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Providing evidence to improve practice

Individual study: Long-term and large-scale control of the introduced red fox increases native mammal occupancy in Australian forests

Published source details

Robley A., Gormley A.M., Forsyth D.M. & Triggs B. (2014) Long-term and large-scale control of the introduced red fox increases native mammal occupancy in Australian forests. Biological Conservation, 180, 262-269


This study is summarised as evidence for the intervention(s) shown on the right. The icon shows which synopsis it is relevant to.

Remove/control non-native mammals Terrestrial Mammal Conservation

A replicated, controlled study in 2005­–2013 in six forest areas in Australia (Robley et al. 2014) found that after using poison bait to control invasive red foxes Vulpes vulpes, occupancy rates of common brushtail possum Trichosurus vulpecula, long-nosed potoroo Potorous tridactylus and southern brown bandicoot Isoodon obesulus increased. The number of sites occupied by common brushtail possum (51), long-nosed potoroo (20) and southern brown bandicoot (25) was higher in areas where foxes were controlled than in other areas (common brushtail possum: 44; long-nosed potoroo: 7; southern brown bandicoot: 13). Six areas with no previous fox control where selected. From October 2005–November 2013, foxes were baited in three areas (4,703–9,750 ha) using FoxOff® (containing 3 mg of 1080 poison). Every 1 km, one bait was buried at a depth of 10 cm and replaced fortnightly. Three other areas (4,659–8,520 ha) were left unbaited. In each of the six areas, mammals were monitored annually at 40 sampling sites using hair tubes. Tubes were set for four days in spring 2005 and 2008–2013 and winter 2006 and 2007, and species were identified from hairs.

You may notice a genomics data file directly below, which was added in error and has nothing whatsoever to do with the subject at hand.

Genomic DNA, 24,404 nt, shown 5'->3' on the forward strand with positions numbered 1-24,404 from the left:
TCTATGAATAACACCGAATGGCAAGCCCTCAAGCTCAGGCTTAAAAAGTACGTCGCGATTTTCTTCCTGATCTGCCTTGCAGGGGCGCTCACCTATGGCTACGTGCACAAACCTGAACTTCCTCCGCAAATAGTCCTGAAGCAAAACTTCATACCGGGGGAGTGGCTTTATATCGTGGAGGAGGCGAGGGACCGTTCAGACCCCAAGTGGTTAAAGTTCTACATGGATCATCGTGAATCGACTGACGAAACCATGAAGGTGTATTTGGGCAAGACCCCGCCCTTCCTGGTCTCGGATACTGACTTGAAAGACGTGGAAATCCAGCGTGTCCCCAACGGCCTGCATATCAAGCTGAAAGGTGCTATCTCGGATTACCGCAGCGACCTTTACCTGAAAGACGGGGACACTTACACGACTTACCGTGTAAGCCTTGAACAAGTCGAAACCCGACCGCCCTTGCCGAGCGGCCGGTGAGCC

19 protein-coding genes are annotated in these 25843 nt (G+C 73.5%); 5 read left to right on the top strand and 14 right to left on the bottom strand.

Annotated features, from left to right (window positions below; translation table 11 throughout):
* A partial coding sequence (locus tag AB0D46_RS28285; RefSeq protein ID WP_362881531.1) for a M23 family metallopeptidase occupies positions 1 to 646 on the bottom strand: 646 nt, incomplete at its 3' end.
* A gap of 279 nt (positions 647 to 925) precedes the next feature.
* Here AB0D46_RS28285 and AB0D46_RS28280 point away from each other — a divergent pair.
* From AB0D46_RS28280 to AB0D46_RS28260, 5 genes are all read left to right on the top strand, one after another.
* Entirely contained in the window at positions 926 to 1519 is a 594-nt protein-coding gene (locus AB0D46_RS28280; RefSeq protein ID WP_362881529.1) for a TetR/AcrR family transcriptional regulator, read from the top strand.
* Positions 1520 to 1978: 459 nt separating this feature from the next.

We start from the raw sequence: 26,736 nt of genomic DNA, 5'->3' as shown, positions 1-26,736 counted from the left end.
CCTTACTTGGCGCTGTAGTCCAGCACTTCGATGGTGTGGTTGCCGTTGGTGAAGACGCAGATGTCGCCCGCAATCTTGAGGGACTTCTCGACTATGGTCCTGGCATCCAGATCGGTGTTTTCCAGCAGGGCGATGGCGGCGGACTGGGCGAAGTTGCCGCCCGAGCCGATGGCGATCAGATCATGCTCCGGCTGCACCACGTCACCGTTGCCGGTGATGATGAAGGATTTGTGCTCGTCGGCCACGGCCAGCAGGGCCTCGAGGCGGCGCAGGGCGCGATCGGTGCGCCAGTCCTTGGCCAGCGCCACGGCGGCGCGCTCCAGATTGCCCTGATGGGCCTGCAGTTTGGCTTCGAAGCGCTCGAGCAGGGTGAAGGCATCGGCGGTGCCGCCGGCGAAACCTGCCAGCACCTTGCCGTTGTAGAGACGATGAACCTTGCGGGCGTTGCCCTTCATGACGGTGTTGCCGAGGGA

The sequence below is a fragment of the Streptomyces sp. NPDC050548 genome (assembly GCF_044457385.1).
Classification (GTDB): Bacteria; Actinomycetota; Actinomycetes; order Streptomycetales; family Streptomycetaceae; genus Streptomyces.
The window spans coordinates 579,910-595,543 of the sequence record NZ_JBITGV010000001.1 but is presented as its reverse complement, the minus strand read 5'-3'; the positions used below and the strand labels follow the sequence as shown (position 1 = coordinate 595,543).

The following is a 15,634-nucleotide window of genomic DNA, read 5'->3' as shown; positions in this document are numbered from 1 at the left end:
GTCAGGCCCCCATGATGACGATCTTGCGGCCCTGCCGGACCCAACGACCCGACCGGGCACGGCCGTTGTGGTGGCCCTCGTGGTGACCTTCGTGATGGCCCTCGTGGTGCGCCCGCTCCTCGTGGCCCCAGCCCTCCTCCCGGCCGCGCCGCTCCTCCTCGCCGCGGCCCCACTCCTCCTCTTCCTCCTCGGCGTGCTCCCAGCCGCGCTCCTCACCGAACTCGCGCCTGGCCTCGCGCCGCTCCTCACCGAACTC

(Summarised by Ricardo Rocha)